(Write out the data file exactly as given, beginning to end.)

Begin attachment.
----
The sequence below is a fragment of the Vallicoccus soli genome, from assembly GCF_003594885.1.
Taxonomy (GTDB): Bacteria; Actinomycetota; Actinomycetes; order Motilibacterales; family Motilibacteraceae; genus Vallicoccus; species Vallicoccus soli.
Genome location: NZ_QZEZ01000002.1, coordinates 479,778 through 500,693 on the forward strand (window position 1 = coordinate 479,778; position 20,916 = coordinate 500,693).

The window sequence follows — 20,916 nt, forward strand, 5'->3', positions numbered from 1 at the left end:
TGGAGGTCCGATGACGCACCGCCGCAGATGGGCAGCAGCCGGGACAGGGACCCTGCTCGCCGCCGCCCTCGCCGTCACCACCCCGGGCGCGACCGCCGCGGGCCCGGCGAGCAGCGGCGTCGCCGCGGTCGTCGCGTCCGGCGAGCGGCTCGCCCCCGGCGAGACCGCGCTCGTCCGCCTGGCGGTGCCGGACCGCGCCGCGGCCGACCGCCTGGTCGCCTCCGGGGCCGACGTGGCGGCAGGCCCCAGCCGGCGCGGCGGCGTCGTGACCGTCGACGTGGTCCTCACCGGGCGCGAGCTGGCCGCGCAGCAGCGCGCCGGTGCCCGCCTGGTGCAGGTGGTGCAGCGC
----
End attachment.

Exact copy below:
The sequence below is a fragment of the Vallicoccus soli genome, from assembly GCF_003594885.1.
Taxonomy (GTDB): Bacteria; Actinomycetota; Actinomycetes; order Motilibacterales; family Motilibacteraceae; genus Vallicoccus; species Vallicoccus soli.
Genome location: NZ_QZEZ01000002.1, coordinates 479,778 through 500,693 on the forward strand (window position 1 = coordinate 479,778; position 20,916 = coordinate 500,693).

The window sequence follows — 20,916 nt, forward strand, 5'->3', positions numbered from 1 at the left end:
TGGAGGTCCGATGACGCACCGCCGCAGATGGGCAGCAGCCGGGACAGGGACCCTGCTCGCCGCCGCCCTCGCCGTCACCACCCCGGGCGCGACCGCCGCGGGCCCGGCGAGCAGCGGCGTCGCCGCGGTCGTCGCGTCCGGCGAGCGGCTCGCCCCCGGCGAGACCGCGCTCGTCCGCCTGGCGGTGCCGGACCGCGCCGCGGCCGACCGCCTGGTCGCCTCCGGGGCCGACGTGGCGGCAGGCCCCAGCCGGCGCGGCGGCGTCGTGACCGTCGACGTGGTCCTCACCGGGCGCGAGCTGGCCGCGCAGCAGCGCGCCGGTGCCCGCCTGGTGCAGGTGGTGCAGCGC